RIVERSIDE PARISH CHURCH, at the junction of High Street, Church Street and Castle Street, Dumbarton, G82 1NB
ACCESS : Easy access for all. Check service and activities times.
Listed A. Dumbarton Town Centre Conservation Area.
The front of Riverside Parish Church aligns with, and in fact defines, Dumbarton's High Street. This was a frequently applied town planning means to give high streets a clear demarcation and a sense of dignity and spiritual authority over the community. It certainly does this well here. By comparison, the material authority over the community at the time that the town was laid out, was the Tolbooth set in the centre of the High Street, where it widens into the market area with a view over the incoming and outgoing trade on the river.
Riverside Parish Church was designed by the architect John Brash of Glasgow in 1811. It is a simple rectangular-plan church with pedimented gables and a 2-stage square tower with spire over the main gable. When Brash first submiited proposals, they were considered too expensive and he was asked to reconsider them, to reduce the size of the building and to omit much of the ornamentation.
The trimming back of ornamention resulted in clean, but not austere lines internally. There is a generous sweeping curve of an upper gallery. The stained glass windows by contrast are extraordinary. There are several from notable artists. Look out for that by William Morris. And then enjoy the glorious light through that of the Millenium Window created by renowned glass artist John Clark. These are well described in the booklet provided by the church as noted below.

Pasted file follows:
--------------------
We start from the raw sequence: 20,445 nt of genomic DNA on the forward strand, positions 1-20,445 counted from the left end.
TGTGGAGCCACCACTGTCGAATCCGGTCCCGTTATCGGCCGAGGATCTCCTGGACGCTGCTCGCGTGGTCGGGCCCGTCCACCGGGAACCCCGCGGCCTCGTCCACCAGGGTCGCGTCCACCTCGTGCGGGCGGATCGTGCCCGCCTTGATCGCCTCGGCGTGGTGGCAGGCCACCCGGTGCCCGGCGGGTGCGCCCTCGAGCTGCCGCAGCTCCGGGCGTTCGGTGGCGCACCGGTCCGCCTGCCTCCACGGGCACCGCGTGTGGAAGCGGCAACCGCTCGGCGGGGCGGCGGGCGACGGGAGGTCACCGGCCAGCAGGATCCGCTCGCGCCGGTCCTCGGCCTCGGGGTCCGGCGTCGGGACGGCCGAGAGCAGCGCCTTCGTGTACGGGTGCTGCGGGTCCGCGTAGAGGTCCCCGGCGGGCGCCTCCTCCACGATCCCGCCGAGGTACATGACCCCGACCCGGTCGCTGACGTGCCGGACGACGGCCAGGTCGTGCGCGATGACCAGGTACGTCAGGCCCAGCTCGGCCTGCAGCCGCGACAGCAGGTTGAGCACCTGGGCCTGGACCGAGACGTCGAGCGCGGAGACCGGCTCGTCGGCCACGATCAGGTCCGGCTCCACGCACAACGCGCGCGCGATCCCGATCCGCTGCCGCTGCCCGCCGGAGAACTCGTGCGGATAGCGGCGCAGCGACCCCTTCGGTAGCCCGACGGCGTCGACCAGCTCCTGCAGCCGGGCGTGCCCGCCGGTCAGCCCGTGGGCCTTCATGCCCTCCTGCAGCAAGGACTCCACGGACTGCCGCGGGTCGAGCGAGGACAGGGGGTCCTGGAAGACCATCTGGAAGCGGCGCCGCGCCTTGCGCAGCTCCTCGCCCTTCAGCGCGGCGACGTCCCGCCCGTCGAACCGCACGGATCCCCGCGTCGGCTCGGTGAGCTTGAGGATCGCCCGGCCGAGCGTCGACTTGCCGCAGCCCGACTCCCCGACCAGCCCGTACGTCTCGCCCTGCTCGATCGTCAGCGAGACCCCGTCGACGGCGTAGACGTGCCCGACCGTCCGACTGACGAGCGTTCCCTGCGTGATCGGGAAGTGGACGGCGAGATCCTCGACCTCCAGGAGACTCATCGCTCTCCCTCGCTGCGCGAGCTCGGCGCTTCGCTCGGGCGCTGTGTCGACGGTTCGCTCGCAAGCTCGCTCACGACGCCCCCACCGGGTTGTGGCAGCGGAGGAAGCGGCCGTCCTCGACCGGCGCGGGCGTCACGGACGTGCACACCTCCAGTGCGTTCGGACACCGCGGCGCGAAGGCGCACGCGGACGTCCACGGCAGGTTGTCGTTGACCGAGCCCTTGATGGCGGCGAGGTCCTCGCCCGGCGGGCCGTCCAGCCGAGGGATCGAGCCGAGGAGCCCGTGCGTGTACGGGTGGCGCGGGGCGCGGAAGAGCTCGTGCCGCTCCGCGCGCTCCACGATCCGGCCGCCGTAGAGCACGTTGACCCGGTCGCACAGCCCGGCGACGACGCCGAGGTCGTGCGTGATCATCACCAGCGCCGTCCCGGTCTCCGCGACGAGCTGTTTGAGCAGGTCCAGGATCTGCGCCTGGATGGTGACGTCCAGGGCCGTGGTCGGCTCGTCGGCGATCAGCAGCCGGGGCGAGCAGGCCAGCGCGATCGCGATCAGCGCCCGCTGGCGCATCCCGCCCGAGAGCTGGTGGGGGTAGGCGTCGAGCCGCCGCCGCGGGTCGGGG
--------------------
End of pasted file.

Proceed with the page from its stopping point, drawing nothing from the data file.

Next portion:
Various alterations and renovationswere done by John MacLeod A C Denny and William Blair, architects. Since then there have been extensive extensions in modern dark facing brick which include a large hall.
The current bell was installed in 1855. This replaced an earlier one which had cracked. It was foundered by C. G. Mears of London and at that time was the largest to have been installed in a steeple. It was decided at this time that the daily ringing of the early morning bell would cease. This decision was the subject of letters of objection published in the "Lennox Herald". A quote from one letter reads as follows " Out of the 4,000 inhabitants of the Burgh only 1,000 started work at 6 am or before, and to the remainder the 5 am bell was an unnecessary disturbance". [Church history].
The small churchyard behind the church is also of interest. That is discussed separately - RIVERSIDE PARISH CHURCH CHURCHYARD.
The present church and layout of the grounds are on the site of an even earlier church. Canmore tells us that in 1636, a hospital or bede house was built adjacent to the parish church, by Buchanan of Auchmore. It had a small chapel attached to it, and in 1758 they were entirely demolished and the stones used to build the East Bridge and for other purposes. [Canmore].
The Ascension Window on the east side.
One of the Paterson windows.
One of the Paterson windows.
Capt McMillan window on the south side.
Rev. Andrew Gray window on the south side.
St Margaret window
Screen pinted glass at gallery level.
The Betty Telford Millenium Window on the gallery.
Dumbarton Parish Church in History. First edition by Edward McGhie, 1995, and revised bY David Wilson, 2004.
HISTORIC ENVIRONMENT SCOTLAND website for listed buildings : http://portal.historicenvironment.scot/designation/LB24885
GEOGRAPH.ORG : https://www.geograph.org.uk/photo/2722782
RIVERSIDE PARISH CHURCH FaceBook : https://www.facebook.com/dumbartonriverside
RIVERSIDE PARISH CHURCH website : http://dumbartonriverside.org.uk/
SCOTLAND'S CHURCHES TRUST website : https://scotlandschurchestrust.org.uk/church/riverside-parish-church-dumbarton/
WEST DUNBARTONSHIRE HERITAGE TRAIL : DUMBARTON : https://www.west-dunbarton.gov.uk/media/2619068/dumbarton.pdf